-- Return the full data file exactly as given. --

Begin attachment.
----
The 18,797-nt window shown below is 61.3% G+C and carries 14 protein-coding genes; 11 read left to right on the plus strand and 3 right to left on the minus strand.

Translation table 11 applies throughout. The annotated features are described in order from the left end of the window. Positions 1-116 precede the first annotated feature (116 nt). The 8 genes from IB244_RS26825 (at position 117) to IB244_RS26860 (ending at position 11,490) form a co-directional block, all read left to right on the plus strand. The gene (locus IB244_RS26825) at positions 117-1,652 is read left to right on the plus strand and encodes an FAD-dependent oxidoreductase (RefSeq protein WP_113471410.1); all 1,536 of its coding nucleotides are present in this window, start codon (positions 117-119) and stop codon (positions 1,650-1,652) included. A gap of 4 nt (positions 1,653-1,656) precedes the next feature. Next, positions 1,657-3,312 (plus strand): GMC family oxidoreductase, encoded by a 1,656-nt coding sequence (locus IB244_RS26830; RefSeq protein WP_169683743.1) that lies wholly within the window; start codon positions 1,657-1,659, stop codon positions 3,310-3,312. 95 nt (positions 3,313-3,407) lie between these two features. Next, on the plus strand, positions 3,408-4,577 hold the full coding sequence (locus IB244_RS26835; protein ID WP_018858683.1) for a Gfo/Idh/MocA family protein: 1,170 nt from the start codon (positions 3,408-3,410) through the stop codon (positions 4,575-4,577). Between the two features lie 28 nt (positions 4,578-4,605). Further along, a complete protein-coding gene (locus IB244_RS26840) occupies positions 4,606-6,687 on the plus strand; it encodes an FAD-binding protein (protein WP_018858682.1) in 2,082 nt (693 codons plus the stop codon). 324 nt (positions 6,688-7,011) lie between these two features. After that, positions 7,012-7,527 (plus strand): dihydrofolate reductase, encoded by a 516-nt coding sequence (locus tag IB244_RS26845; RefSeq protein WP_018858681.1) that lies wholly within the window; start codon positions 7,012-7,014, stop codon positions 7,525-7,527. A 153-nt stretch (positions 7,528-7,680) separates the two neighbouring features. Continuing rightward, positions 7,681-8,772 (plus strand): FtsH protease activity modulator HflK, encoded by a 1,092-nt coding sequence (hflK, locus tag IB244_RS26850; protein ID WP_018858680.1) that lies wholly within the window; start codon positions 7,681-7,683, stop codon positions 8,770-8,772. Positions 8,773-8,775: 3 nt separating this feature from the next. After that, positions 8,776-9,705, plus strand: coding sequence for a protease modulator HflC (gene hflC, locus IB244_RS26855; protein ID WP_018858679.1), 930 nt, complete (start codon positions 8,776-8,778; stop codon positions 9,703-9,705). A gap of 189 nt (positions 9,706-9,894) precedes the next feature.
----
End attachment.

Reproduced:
The 18,797-nt window shown below is 61.3% G+C and carries 14 protein-coding genes; 11 read left to right on the plus strand and 3 right to left on the minus strand.

Translation table 11 applies throughout. The annotated features are described in order from the left end of the window. Positions 1-116 precede the first annotated feature (116 nt). The 8 genes from IB244_RS26825 (at position 117) to IB244_RS26860 (ending at position 11,490) form a co-directional block, all read left to right on the plus strand. The gene (locus IB244_RS26825) at positions 117-1,652 is read left to right on the plus strand and encodes an FAD-dependent oxidoreductase (RefSeq protein WP_113471410.1); all 1,536 of its coding nucleotides are present in this window, start codon (positions 117-119) and stop codon (positions 1,650-1,652) included. A gap of 4 nt (positions 1,653-1,656) precedes the next feature. Next, positions 1,657-3,312 (plus strand): GMC family oxidoreductase, encoded by a 1,656-nt coding sequence (locus IB244_RS26830; RefSeq protein WP_169683743.1) that lies wholly within the window; start codon positions 1,657-1,659, stop codon positions 3,310-3,312. 95 nt (positions 3,313-3,407) lie between these two features. Next, on the plus strand, positions 3,408-4,577 hold the full coding sequence (locus IB244_RS26835; protein ID WP_018858683.1) for a Gfo/Idh/MocA family protein: 1,170 nt from the start codon (positions 3,408-3,410) through the stop codon (positions 4,575-4,577). Between the two features lie 28 nt (positions 4,578-4,605). Further along, a complete protein-coding gene (locus IB244_RS26840) occupies positions 4,606-6,687 on the plus strand; it encodes an FAD-binding protein (protein WP_018858682.1) in 2,082 nt (693 codons plus the stop codon). 324 nt (positions 6,688-7,011) lie between these two features. After that, positions 7,012-7,527 (plus strand): dihydrofolate reductase, encoded by a 516-nt coding sequence (locus tag IB244_RS26845; RefSeq protein WP_018858681.1) that lies wholly within the window; start codon positions 7,012-7,014, stop codon positions 7,525-7,527. A 153-nt stretch (positions 7,528-7,680) separates the two neighbouring features. Continuing rightward, positions 7,681-8,772 (plus strand): FtsH protease activity modulator HflK, encoded by a 1,092-nt coding sequence (hflK, locus tag IB244_RS26850; protein ID WP_018858680.1) that lies wholly within the window; start codon positions 7,681-7,683, stop codon positions 8,770-8,772. Positions 8,773-8,775: 3 nt separating this feature from the next. After that, positions 8,776-9,705, plus strand: coding sequence for a protease modulator HflC (gene hflC, locus IB244_RS26855; protein ID WP_018858679.1), 930 nt, complete (start codon positions 8,776-8,778; stop codon positions 9,703-9,705). A gap of 189 nt (positions 9,706-9,894) precedes the next feature.